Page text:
New resource for people working with adolescents living with HIV: Positive Connections

A version of this post originally appeared on Interagency Youth Working Group’s Half the World Blog. Reposted with permission.


Why adolescents?

In 2012, young people ages 15 to 24 accounted for an estimated 40 percent of new nonpediatric HIV infections worldwide [UNAIDS World AIDS Day Report 2012]. Furthermore, perinatal HIV transmission is a major cause for HIV infection, and given the success of pediatric antiretroviral therapy (ART), many more infants born with HIV are growing up into adolescents and young adults living with HIV.

While care and treatment programs for people living with HIV (PLHIV) can be found in every country, there is a gap in provision of ongoing, supportive counseling for adolescents living with HIV (ALHIV). Adolescence is often when young people begin having sex, which increases chances that adolescents living with HIV might pass the infection to partners who are HIV negative. Another concern is that girls living with HIV may become pregnant; if they do not know about or have access to services for preventing mother-to-child transmission, they can pass the infection to their babies. Given that adolescents are a large sub-group of those living with HIV, there is a need for tailored interventions and support systems that address adolescents’ unique vulnerabilities.

Positive Connections

To shed light on the specific health and social support needs of ALHIV, FHI 360 — on behalf of USAID’s Interagency Youth Working Group — developed a resource called Positive Connections: Leading Information and Support Groups for Adolescents Living with HIV. This unique guide provides facilitators with background information about the needs of ALHIV, tips for starting an adult-led information and support group, 14 sessions to follow in a group setting and guidance on tracking a program’s progress. The goal of the guide is to help ALHIV:

  • Understand their HIV diagnosis and participate in the management of their care and treatment
  • Learn that many young people live healthy and productive lives while living with HIV
  • Identify strategies for positive living, including adhering to their treatment regimen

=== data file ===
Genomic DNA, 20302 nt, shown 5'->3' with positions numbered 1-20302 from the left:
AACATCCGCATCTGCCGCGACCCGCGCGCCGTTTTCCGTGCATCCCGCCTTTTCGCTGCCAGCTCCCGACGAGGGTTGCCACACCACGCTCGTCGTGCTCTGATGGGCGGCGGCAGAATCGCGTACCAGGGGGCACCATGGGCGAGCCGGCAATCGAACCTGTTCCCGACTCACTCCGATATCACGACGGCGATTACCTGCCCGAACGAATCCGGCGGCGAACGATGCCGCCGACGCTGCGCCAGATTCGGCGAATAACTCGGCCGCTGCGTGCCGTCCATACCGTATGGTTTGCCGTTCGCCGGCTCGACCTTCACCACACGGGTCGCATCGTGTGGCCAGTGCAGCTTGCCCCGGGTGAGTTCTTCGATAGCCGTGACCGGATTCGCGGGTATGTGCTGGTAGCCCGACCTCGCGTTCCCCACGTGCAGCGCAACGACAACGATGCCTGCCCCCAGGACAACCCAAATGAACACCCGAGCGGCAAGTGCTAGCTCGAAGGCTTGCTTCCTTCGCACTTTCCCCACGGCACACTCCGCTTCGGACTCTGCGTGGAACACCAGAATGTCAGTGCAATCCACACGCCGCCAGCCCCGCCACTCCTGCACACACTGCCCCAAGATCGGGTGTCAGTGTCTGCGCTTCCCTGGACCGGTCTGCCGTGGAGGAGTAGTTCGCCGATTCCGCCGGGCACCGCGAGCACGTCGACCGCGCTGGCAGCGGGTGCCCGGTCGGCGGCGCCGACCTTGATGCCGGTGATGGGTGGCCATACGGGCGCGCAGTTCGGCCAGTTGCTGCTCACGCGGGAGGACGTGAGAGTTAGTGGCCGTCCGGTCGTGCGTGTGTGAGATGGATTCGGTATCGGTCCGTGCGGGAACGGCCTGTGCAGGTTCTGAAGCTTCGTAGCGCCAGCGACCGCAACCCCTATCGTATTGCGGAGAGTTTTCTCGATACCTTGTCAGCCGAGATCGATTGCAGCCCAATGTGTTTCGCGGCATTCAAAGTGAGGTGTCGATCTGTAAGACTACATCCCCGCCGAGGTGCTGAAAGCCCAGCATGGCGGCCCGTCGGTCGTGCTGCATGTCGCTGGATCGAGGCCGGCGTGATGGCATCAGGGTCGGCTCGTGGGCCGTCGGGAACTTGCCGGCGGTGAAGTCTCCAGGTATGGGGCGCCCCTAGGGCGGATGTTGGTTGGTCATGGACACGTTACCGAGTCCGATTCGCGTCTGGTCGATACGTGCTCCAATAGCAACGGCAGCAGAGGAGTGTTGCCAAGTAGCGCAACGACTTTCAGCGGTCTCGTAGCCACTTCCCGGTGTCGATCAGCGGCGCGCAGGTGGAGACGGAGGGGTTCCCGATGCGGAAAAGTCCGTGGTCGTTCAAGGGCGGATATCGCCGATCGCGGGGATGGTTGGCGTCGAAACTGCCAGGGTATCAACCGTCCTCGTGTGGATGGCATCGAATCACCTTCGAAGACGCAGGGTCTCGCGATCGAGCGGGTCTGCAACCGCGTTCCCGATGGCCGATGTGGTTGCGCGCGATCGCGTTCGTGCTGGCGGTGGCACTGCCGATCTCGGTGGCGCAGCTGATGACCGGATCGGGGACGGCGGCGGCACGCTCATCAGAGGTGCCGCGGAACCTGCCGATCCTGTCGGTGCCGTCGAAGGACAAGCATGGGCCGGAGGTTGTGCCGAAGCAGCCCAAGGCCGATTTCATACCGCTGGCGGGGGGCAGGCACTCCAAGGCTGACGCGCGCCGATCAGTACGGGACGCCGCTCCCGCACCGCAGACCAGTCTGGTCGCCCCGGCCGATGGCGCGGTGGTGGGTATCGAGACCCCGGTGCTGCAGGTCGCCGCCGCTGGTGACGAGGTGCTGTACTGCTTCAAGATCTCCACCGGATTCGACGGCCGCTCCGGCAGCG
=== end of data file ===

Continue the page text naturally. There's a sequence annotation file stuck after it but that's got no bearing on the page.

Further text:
• Prevent transmitting HIV to others; avoid re-infection; consistently use family planning to prevent unintended pregnancy; learn how to avoid infecting their babies, if they want to start a family
  • Develop life skills such as understanding their emotions, communicating effectively, dealing with stigma and discrimination, making decisions about their future and improving their quality of life
Who can use this resource and how?

The guide is designed for people who have been trained in or have experience in HIV counseling and testing, who work in a counseling capacity with ALHIV, who provide other psychosocial support services to ALHIV or who have been trained to work with adolescents in the context of reproductive and sexual health. These audiences include health care providers, counseling professionals, teachers, parents and caregivers, and faith-based leaders.

Why this matters

In the process of developing the guide, FHI 360, along with Save the Children and GNP+, held focus group discussions with ALHIV to get their perspective on adhering to ART; on disclosing to family, friends, and sex partners; on having relationships; and on planning for the future. Many young people talked about the fear they experienced when they were diagnosed, the stigma they faced, and the sadness they felt when they tried to imagine a future.

One young man said, “The key issue for me is there was exceptionally minimal support offered when I found out I was positive. … I was in a precarious emotional situation but was simply given a few pamphlets by the STI clinic. Immediate follow-up, counseling and so forth should be available when youths test positive. It should not be an onus upon the youth to engage with resources for HIV; that kind of mindset does not exist right after you test positive.”

With Positive Connections, we have the chance to provide the emotional support and crucial information that ALHIV need. They must know that with earlier detection, effective drug regimens and a healthy lifestyle, it is possible to live a healthy and productive life. And they have as much right as anyone to be in a relationship, go to school, get a job, and start a family when or if they are ready.

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